US 6086291 A
A tool for chip-removing machining includes an insert holder and an insert that is mechanically connected with the holder via upper and lower interfaces. Each interface includes a pair of contact surfaces that extend at an obtuse angle relative to each other. Disposed centrally between one of those pairs of contact surfaces is a ridge, and disposed centrally between the other pair of contact surfaces there is a flute. Each of the recess and flute is defined by side surfaces that extend at an acute angle relative to each other. When the ridge engages the flute, a proper absorption of transverse forces acting upon the insert is guaranteed, whereby the insert is maintained essentially immovable in its position in order to guarantee a proper machining accuracy.
1. A cutting insert holder assembly for chip-removing machining, comprising a blade-shaped insert holder formed of a first material, and an insert manufactured from a different, harder material; said insert being mountable in an outwardly opening slot of the holder; said slot extending in a longitudinal direction and being defined between a stiff base portion of the holder and an elastically flexible clamping arm of the holder; said insert engaging said clamping arm and said base portion to form respective interfaces, at least one of the interfaces including a male part and a female part; said male part being generally V-shaped in cross-section and having a pair of laterally separated, first contact surfaces extending at a first obtuse angle relative to each other; said female part being generally V-shaped in cross-section and having a pair of laterally separated, second contact surfaces extending at a second obtuse angle relative to each other to contact respective ones of said first contact surface when said insert is inserted into said slot; the improvement wherein:
one of said male part and said female part including, between the respective pair of contact surfaces thereof, a ridge;
the other of said male part and said female part including, between the respective pair of contact surfaces thereof, a flute for receiving said ridge;
said ridge including two ridge side surfaces interconnected by a top surface, said ridge side surfaces forming a first acute angle between one another;
said flute including two flute side surfaces interconnected by a bottom surface, said flute side surfaces extending at a second acute angle relative to one another;
said ridge having a height shorter than a depth of said flute to form a first gap between said top surface and said bottom surface;
a transition formed between each of said contact surfaces and a respective one of said side surfaces, said transitions on said male part being spaced from respective transitions on said female part to form second gaps;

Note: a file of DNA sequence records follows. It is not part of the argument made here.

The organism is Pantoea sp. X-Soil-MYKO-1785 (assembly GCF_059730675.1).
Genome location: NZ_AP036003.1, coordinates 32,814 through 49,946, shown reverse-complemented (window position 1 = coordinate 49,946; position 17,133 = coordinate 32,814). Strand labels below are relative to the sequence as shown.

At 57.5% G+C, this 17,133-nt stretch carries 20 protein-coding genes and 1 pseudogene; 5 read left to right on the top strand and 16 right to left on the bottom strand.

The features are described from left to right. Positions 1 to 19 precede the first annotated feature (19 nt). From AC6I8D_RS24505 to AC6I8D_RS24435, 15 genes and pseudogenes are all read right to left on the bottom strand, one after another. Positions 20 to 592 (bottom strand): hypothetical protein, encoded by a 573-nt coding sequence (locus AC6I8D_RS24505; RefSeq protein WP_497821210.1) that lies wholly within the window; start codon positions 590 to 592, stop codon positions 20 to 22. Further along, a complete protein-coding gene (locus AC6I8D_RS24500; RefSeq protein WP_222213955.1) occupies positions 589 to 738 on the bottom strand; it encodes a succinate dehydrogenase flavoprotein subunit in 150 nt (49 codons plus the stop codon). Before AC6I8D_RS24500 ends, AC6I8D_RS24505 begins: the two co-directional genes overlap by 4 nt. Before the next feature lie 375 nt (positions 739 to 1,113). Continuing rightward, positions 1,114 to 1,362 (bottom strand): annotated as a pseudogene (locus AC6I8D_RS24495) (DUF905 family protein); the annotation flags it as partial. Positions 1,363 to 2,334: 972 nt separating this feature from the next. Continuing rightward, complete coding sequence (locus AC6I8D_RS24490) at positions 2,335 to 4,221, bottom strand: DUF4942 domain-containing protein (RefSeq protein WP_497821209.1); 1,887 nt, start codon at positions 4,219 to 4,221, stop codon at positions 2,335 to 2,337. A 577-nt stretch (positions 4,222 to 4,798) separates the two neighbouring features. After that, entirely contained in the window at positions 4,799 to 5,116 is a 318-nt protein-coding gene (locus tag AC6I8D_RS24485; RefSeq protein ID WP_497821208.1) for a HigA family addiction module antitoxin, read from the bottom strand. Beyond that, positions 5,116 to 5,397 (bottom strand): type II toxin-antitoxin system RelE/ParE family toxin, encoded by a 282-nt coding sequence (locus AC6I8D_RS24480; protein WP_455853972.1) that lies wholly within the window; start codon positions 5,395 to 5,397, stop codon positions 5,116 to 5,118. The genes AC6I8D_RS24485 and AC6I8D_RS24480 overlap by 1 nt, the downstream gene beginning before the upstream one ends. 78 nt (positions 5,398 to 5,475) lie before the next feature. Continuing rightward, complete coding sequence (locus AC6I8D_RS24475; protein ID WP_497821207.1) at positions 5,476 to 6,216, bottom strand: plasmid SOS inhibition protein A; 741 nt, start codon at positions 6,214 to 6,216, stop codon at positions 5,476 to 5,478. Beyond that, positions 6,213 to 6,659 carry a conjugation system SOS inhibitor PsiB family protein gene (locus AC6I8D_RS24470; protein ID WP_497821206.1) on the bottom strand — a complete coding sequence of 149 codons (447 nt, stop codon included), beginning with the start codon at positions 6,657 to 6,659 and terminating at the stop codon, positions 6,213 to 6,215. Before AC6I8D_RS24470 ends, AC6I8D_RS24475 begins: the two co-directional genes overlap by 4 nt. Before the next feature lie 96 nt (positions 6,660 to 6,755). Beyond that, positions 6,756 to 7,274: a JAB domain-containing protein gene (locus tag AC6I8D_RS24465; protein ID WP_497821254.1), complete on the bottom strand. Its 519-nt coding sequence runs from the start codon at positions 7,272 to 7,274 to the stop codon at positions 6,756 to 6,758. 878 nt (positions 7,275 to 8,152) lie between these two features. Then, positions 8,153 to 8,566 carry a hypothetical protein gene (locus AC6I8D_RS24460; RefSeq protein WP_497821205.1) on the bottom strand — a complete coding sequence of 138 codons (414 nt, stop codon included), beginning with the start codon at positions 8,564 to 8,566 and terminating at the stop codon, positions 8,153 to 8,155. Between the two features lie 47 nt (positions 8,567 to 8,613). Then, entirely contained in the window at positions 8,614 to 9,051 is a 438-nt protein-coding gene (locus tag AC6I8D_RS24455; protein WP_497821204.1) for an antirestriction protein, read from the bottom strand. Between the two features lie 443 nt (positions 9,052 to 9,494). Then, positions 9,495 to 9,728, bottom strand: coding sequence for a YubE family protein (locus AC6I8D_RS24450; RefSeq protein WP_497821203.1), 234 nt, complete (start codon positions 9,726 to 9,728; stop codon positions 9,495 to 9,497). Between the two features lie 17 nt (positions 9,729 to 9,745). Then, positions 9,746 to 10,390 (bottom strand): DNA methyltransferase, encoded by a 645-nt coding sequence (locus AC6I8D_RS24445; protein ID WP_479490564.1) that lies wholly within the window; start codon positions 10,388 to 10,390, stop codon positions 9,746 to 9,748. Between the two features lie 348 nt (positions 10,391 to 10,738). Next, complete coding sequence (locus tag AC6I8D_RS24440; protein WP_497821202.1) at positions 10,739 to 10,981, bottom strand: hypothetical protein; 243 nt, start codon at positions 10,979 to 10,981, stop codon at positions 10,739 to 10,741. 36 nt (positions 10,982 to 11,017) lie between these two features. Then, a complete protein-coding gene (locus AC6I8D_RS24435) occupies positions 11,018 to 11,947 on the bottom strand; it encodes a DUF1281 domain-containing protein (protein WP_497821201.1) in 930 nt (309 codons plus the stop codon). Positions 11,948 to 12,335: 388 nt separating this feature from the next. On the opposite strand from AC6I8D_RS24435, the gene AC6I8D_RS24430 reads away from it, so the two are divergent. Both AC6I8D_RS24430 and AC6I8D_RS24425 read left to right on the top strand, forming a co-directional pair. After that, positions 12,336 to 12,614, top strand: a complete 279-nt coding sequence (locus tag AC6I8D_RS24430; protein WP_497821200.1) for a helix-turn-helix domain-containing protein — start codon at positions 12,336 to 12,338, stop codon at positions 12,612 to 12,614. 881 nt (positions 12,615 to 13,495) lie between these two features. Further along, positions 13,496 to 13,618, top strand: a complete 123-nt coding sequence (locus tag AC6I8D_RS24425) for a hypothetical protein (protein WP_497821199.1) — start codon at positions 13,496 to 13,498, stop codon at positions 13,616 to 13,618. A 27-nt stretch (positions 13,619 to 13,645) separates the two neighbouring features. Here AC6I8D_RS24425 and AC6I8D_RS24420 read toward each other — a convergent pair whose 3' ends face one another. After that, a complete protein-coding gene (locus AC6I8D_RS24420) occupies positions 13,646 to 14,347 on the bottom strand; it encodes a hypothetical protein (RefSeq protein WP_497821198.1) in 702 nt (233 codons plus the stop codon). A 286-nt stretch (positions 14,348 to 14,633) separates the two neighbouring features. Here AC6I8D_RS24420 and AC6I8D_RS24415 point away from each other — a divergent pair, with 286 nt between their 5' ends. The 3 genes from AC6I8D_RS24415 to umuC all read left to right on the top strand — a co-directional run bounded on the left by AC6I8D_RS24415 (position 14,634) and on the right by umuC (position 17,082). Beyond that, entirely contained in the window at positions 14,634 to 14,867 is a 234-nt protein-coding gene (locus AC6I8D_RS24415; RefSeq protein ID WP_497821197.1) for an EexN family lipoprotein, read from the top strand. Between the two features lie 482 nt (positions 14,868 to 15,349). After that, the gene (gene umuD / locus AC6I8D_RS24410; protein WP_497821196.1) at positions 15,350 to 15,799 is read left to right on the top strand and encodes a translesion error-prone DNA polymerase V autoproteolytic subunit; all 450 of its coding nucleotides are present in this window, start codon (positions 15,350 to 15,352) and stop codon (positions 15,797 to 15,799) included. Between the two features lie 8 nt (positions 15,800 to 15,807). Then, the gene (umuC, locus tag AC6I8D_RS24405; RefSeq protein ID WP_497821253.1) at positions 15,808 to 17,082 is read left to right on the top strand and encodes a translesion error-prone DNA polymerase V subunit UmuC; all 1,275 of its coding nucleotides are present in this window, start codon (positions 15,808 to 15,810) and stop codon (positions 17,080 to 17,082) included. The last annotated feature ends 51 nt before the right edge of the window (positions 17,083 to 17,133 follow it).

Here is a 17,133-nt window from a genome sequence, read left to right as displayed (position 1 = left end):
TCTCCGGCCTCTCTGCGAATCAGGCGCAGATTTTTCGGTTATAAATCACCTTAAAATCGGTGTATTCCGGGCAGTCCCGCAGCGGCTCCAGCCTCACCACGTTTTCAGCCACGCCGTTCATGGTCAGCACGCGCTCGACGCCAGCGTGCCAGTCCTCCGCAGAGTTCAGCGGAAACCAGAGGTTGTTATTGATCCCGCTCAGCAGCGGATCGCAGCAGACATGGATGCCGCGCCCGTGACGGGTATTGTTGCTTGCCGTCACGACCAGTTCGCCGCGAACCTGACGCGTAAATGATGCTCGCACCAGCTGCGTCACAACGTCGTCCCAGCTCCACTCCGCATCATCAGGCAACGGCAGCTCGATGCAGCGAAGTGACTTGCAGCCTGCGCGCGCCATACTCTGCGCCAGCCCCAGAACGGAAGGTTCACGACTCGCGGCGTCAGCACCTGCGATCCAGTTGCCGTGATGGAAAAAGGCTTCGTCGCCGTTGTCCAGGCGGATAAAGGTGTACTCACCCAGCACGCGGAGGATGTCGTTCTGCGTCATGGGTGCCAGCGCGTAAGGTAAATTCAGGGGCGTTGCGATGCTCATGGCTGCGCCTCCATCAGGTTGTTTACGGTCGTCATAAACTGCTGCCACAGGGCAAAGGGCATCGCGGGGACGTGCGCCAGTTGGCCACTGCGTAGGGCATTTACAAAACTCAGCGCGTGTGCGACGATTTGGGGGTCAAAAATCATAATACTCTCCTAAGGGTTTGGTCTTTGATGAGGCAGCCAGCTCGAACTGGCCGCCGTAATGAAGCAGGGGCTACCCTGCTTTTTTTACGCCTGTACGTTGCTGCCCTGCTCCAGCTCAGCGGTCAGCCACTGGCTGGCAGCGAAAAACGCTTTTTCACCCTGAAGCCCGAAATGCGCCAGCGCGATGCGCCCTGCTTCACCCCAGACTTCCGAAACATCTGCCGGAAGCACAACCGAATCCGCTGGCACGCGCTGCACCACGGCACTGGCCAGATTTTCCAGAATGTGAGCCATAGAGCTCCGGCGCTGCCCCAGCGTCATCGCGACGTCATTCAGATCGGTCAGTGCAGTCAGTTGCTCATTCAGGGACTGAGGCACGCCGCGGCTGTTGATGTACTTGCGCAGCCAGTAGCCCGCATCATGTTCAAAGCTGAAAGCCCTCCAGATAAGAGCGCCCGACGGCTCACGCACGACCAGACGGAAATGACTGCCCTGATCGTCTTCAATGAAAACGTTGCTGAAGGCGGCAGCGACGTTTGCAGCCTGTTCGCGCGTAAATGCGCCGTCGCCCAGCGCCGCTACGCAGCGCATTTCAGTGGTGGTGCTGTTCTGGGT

a nominal width of said ridge defined by said ridge side surfaces being shorter than a nominal width of said flute defined by said flute side surfaces to form third gaps between said ridge side surfaces and said respective flute side surfaces;
said insert holder being deformable in response to a transverse load being applied to said insert transversely of the longitudinal direction sufficiently to close one of said third gaps to create three-point contact between the insert and the holder, the three-point contact defined by
contact between one of the first contact surfaces and one of the second contact surfaces,
contact between the other of the first contact surfaces and the other of the second contact surfaces, and
contact between the ridge side surface and the,,flute side surface which defines the closed third gap.
2. The assembly according to claim 1 wherein each of said first and second obtuse angles is in the range of 120-179°.
3. The assembly according to claim 2 wherein each of said first and second obtuse angles is in the range of 150-170°.
4. The assembly according to claim 2 wherein each of the first and second acute angles is in the range of 20-60°.
5. The assembly according to claim 4 wherein each of the first and second acute angles is in the range of 35-45°.
6. The assembly according to claim 1 wherein a maximum width of said ridge is no more than 70% of a width of said insert holder.
7. The assembly according to claim 1 wherein said ridge side surfaces are planar.
8. The assembly according to claim 7 wherein said flute side surfaces are planar.
9. The assembly according to claim 1 wherein said transition formed between each contact surface and a respective side surface of said male part is concavely curved, said transition formed between each contact surface and respective side surface of said female part is a chamfered surface.
This invention relates to a tool for chip removing machining, comprising a blade-shaped insert holder of a first material and an insert manufactured from a different, harder material. The insert is mountable in an outwardly opening recess in the holder, said recess being defined between a lower, stiff front portion of the holder and an upper, elastically flexible arm intended to clamp the insert in the recess. The insert is mechanically connectable with the holder via upper and lower interfaces. At least one of the interfaces includes a male part and a female part. The male means is generally V-shaped in cross-section, and has two laterally separated, first contact surfaces that extend at an obtuse angle relative to each other. The female means is likewise generally V-shaped in cross-section, and includes two laterally separated, second contact surfaces that extend at an obtuse angle relative to each other in order to be brought into contact with the first contact surfaces when the insert is inserted into the recess and the male part engages the female part.